Friday, January 15, 2016

Field Trip: Mud Pond in Williston

Grumpy old cattail herma
Mud Pond has been on my bucket list for a few years now, since I heard about the microburst damage there. Last week I finally made the trek out there with my sister, and wow was it totally worth it. We hopped off the trail after about a 100 yards following a set of gray squirrel tracks. It broke out of the hemlocks into the open of a red maple swamp. We quickly switched to a gray fox trail, which crossed fisher, mink, long tailed weasel, and red fox! The tracking was totally amazing with a ton of different habitats woven together.

The fox lead us down to a creek which ultimately drained into Mud Pond proper. There's a great mix of American elms and green ash in with the red maples. The ice on the creek was gorgeous and we spent a while photographing it before heading out on the dam to explore the old, abandoned beaver lodge. The mud caking the outside had largely washed away and we could poke our heads in to see the feeding platform. It's not often you get to look inside an old lodge, so that was wonderful. The rim of the pond is a dense tangle of cattails and sedges that as the land slopes up grades into an even denser tangle of alders and then maples.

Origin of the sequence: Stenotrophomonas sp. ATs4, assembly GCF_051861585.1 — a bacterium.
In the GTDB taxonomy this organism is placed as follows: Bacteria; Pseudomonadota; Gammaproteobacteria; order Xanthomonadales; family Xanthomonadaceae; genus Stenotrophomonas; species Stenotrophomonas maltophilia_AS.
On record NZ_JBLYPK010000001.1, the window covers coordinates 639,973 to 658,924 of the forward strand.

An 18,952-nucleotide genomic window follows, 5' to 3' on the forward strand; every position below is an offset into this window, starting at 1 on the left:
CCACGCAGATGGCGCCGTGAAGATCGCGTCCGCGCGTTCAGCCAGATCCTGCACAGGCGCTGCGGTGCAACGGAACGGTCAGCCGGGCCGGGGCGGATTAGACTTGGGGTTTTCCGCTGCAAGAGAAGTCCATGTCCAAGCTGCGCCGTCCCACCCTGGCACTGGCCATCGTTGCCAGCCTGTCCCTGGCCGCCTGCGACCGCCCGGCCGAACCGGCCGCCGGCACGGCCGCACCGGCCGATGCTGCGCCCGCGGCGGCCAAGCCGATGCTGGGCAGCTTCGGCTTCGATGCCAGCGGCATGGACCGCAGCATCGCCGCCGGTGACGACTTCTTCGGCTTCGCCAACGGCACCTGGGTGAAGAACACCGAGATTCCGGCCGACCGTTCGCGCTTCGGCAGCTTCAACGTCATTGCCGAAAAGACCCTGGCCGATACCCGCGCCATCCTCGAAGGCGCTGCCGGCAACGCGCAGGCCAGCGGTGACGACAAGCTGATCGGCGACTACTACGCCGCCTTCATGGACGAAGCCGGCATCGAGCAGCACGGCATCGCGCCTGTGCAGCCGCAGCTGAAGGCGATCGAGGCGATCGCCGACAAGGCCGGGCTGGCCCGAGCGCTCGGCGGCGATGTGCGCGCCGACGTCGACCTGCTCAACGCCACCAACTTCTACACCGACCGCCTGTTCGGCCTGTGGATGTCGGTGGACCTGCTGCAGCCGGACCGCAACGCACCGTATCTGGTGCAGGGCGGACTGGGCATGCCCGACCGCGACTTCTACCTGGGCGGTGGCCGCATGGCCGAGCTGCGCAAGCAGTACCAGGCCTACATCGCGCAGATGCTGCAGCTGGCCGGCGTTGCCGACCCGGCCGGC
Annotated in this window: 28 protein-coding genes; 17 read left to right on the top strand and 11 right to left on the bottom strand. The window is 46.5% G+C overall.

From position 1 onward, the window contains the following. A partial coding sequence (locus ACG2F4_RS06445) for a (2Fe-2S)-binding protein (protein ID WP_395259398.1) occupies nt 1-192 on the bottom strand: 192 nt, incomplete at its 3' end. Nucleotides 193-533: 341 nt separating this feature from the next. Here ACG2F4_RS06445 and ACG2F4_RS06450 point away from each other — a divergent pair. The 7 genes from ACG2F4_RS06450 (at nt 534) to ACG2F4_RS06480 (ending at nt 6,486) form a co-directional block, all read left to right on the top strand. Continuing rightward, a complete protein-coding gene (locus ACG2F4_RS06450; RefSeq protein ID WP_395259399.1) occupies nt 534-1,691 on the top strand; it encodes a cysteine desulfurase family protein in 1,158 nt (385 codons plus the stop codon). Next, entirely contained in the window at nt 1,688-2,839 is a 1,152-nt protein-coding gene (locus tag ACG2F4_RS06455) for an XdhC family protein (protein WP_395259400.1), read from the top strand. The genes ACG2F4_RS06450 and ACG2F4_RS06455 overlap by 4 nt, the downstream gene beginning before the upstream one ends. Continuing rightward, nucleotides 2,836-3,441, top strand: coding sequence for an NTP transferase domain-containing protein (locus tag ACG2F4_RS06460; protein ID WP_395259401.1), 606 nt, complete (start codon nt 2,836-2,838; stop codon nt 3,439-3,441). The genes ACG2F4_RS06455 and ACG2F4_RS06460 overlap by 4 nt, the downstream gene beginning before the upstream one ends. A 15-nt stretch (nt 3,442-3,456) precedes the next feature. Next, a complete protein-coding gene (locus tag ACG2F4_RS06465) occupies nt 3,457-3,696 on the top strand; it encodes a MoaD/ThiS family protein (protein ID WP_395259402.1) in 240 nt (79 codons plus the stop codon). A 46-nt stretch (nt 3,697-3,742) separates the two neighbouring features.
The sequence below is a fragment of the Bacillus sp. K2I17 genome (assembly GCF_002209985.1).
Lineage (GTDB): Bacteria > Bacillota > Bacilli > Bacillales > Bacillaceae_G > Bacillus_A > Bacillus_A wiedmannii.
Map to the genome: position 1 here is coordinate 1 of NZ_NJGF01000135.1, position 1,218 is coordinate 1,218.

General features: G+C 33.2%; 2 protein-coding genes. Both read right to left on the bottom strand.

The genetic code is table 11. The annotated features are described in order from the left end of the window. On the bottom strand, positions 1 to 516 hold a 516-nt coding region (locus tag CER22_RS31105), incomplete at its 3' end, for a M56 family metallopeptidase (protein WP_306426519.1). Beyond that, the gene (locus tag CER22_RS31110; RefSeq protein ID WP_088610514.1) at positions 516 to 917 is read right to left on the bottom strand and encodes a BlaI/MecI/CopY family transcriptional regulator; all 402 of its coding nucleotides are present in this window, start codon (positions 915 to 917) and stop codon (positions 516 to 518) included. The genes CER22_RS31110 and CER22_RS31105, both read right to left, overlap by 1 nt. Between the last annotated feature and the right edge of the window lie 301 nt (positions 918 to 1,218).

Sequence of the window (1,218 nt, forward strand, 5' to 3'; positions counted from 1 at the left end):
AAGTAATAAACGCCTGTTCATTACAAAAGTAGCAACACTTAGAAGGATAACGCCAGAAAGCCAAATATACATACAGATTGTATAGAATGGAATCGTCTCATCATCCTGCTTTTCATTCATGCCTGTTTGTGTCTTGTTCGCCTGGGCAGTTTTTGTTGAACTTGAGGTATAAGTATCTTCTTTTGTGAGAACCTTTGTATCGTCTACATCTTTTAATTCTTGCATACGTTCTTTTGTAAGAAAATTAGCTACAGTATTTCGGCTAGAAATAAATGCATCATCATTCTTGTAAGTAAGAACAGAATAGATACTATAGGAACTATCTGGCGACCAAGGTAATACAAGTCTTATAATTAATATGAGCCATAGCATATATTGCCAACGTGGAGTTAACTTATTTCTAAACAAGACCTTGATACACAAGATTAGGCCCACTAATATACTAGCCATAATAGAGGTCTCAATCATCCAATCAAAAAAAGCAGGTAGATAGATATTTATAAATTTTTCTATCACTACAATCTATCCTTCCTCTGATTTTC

Possibly a goldfinch nest in a speckled alder
The highlight was towards the end where I saw a long swoop carved gently into the snow. It started in a little patch between hemlocks about 4 feet before ending in a flurry of little squirrely tracks. These circled around themselves for awhile before disappearing up a tree. I've never seen definitive flying squirrel tracks, so it made the whole day worth it. Plus there were several bird splatterings on the snow filled with snow fleas (a type of springtail)! We wound up getting completely and utterly turned around for some reason, but eventually made our way back to the car.

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